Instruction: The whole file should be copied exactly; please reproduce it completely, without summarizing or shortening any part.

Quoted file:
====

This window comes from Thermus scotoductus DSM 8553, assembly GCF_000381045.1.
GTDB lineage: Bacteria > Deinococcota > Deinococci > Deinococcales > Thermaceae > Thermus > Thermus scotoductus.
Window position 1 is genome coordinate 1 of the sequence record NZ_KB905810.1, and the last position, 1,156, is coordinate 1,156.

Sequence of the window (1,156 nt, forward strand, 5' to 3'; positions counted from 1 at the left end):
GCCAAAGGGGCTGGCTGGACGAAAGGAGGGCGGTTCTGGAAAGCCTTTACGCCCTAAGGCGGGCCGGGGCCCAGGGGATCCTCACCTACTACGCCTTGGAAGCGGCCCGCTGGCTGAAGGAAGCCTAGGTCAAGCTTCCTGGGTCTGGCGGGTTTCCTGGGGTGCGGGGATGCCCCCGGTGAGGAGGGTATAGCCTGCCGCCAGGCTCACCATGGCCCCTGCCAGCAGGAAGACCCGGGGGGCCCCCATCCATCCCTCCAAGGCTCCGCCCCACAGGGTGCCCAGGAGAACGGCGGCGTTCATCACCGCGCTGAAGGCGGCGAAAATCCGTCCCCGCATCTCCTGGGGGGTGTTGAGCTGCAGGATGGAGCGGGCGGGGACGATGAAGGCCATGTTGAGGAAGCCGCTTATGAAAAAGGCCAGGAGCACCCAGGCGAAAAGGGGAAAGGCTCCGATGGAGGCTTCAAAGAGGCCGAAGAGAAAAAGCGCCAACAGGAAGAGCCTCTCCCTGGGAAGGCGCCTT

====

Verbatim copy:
This window comes from Thermus scotoductus DSM 8553, assembly GCF_000381045.1.
GTDB lineage: Bacteria > Deinococcota > Deinococci > Deinococcales > Thermaceae > Thermus > Thermus scotoductus.
Window position 1 is genome coordinate 1 of the sequence record NZ_KB905810.1, and the last position, 1,156, is coordinate 1,156.

Sequence of the window (1,156 nt, forward strand, 5' to 3'; positions counted from 1 at the left end):
GCCAAAGGGGCTGGCTGGACGAAAGGAGGGCGGTTCTGGAAAGCCTTTACGCCCTAAGGCGGGCCGGGGCCCAGGGGATCCTCACCTACTACGCCTTGGAAGCGGCCCGCTGGCTGAAGGAAGCCTAGGTCAAGCTTCCTGGGTCTGGCGGGTTTCCTGGGGTGCGGGGATGCCCCCGGTGAGGAGGGTATAGCCTGCCGCCAGGCTCACCATGGCCCCTGCCAGCAGGAAGACCCGGGGGGCCCCCATCCATCCCTCCAAGGCTCCGCCCCACAGGGTGCCCAGGAGAACGGCGGCGTTCATCACCGCGCTGAAGGCGGCGAAAATCCGTCCCCGCATCTCCTGGGGGGTGTTGAGCTGCAGGATGGAGCGGGCGGGGACGATGAAGGCCATGTTGAGGAAGCCGCTTATGAAAAAGGCCAGGAGCACCCAGGCGAAAAGGGGAAAGGCTCCGATGGAGGCTTCAAAGAGGCCGAAGAGAAAAAGCGCCAACAGGAAGAGCCTCTCCCTGGGAAGGCGCCTT